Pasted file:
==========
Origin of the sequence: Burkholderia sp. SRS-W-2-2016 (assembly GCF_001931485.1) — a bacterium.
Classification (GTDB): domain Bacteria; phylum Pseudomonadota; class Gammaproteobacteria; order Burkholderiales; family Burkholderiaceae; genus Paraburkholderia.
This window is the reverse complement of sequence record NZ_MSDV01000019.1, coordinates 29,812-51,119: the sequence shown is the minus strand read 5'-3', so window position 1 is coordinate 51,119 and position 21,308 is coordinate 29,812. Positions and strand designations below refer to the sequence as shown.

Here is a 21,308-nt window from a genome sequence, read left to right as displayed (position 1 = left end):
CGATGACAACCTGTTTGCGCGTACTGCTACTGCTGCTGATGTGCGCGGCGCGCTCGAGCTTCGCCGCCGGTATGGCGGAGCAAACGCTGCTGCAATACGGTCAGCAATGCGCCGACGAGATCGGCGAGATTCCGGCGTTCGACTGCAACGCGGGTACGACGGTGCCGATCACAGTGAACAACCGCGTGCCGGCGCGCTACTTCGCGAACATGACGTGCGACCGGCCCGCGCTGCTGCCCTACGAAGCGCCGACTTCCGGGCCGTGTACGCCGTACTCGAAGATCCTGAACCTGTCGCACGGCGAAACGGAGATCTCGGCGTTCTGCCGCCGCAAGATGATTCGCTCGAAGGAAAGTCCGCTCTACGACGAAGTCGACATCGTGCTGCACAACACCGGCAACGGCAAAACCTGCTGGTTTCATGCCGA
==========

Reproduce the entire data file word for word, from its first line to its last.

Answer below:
Origin of the sequence: Burkholderia sp. SRS-W-2-2016 (assembly GCF_001931485.1) — a bacterium.
Classification (GTDB): domain Bacteria; phylum Pseudomonadota; class Gammaproteobacteria; order Burkholderiales; family Burkholderiaceae; genus Paraburkholderia.
This window is the reverse complement of sequence record NZ_MSDV01000019.1, coordinates 29,812-51,119: the sequence shown is the minus strand read 5'-3', so window position 1 is coordinate 51,119 and position 21,308 is coordinate 29,812. Positions and strand designations below refer to the sequence as shown.

Here is a 21,308-nt window from a genome sequence, read left to right as displayed (position 1 = left end):
CGATGACAACCTGTTTGCGCGTACTGCTACTGCTGCTGATGTGCGCGGCGCGCTCGAGCTTCGCCGCCGGTATGGCGGAGCAAACGCTGCTGCAATACGGTCAGCAATGCGCCGACGAGATCGGCGAGATTCCGGCGTTCGACTGCAACGCGGGTACGACGGTGCCGATCACAGTGAACAACCGCGTGCCGGCGCGCTACTTCGCGAACATGACGTGCGACCGGCCCGCGCTGCTGCCCTACGAAGCGCCGACTTCCGGGCCGTGTACGCCGTACTCGAAGATCCTGAACCTGTCGCACGGCGAAACGGAGATCTCGGCGTTCTGCCGCCGCAAGATGATTCGCTCGAAGGAAAGTCCGCTCTACGACGAAGTCGACATCGTGCTGCACAACACCGGCAACGGCAAAACCTGCTGGTTTCATGCCGA